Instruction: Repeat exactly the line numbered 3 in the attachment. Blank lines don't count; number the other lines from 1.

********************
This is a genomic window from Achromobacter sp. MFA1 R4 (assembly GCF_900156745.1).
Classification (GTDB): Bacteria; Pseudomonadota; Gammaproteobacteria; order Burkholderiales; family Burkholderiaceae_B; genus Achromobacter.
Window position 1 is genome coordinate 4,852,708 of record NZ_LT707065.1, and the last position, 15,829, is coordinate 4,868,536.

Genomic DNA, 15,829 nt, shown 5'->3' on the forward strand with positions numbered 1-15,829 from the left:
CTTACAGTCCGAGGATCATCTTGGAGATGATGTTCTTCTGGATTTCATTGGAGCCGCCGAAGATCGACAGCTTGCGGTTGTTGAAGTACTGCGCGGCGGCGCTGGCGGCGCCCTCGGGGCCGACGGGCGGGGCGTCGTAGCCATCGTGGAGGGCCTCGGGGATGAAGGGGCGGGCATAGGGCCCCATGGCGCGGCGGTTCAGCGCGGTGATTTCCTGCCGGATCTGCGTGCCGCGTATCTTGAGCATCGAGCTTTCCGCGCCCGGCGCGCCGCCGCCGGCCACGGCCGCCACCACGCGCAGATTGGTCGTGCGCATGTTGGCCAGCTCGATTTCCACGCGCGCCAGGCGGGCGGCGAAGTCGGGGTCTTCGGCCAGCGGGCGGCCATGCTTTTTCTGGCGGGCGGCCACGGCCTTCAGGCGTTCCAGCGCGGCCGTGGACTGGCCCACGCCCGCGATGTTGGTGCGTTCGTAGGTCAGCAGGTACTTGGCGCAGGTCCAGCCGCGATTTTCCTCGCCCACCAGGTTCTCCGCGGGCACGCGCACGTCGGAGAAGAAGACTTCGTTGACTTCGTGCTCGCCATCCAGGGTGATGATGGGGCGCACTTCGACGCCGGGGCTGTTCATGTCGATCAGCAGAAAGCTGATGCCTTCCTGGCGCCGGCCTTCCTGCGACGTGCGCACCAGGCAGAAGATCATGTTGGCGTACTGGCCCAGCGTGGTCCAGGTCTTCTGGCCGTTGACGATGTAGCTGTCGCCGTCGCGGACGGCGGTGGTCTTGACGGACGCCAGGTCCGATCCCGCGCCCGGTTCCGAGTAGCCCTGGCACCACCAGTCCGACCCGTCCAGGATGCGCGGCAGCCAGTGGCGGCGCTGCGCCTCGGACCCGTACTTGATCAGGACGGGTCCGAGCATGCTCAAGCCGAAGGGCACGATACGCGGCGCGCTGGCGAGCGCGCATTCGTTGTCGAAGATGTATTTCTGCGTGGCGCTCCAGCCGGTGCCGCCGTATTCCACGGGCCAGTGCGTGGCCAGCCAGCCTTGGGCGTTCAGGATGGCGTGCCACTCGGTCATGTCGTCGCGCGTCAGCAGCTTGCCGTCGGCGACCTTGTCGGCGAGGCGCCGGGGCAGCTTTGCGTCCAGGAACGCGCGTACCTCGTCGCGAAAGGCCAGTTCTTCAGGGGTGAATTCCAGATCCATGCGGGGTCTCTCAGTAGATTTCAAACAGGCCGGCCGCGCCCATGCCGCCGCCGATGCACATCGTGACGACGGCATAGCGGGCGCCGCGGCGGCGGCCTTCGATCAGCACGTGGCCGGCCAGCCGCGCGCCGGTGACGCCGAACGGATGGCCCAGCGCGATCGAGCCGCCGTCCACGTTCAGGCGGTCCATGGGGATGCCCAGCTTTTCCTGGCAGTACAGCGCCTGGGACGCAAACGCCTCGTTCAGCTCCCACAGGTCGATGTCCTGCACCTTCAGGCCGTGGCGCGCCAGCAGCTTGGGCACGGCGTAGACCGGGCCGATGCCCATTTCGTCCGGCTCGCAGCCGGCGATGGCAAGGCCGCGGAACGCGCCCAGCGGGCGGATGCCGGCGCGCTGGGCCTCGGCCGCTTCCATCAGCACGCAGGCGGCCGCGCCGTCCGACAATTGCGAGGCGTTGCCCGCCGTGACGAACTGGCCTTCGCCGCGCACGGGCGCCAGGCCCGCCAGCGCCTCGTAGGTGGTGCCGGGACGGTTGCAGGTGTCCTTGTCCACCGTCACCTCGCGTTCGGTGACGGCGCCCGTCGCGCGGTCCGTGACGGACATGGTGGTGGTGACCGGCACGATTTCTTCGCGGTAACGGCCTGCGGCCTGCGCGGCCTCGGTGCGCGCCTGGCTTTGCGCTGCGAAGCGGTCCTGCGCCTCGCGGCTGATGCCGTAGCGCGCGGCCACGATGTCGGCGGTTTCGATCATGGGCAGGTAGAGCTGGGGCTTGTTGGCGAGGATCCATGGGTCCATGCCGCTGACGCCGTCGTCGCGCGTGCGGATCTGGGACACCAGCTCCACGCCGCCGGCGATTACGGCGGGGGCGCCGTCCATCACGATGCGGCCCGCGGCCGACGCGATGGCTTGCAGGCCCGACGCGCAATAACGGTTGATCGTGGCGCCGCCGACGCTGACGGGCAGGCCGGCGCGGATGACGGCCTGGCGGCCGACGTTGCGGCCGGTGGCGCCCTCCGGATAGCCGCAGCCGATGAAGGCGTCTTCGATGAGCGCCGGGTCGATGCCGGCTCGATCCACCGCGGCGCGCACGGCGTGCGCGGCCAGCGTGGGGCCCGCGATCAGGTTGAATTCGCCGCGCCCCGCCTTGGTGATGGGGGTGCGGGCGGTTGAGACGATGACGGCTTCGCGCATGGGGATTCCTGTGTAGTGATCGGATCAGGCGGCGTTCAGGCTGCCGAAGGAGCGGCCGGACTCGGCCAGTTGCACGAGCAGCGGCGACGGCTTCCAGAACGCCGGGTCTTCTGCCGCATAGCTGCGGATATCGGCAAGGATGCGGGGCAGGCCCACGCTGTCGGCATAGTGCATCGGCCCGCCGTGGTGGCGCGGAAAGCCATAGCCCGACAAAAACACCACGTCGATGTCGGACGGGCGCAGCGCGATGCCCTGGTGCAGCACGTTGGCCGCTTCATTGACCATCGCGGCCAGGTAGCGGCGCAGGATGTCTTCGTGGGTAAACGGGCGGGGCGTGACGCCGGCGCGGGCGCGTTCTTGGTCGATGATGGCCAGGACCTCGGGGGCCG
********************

Window position 1 is genome coordinate 4,852,708 of record NZ_LT707065.1, and the last position, 15,829, is coordinate 4,868,536.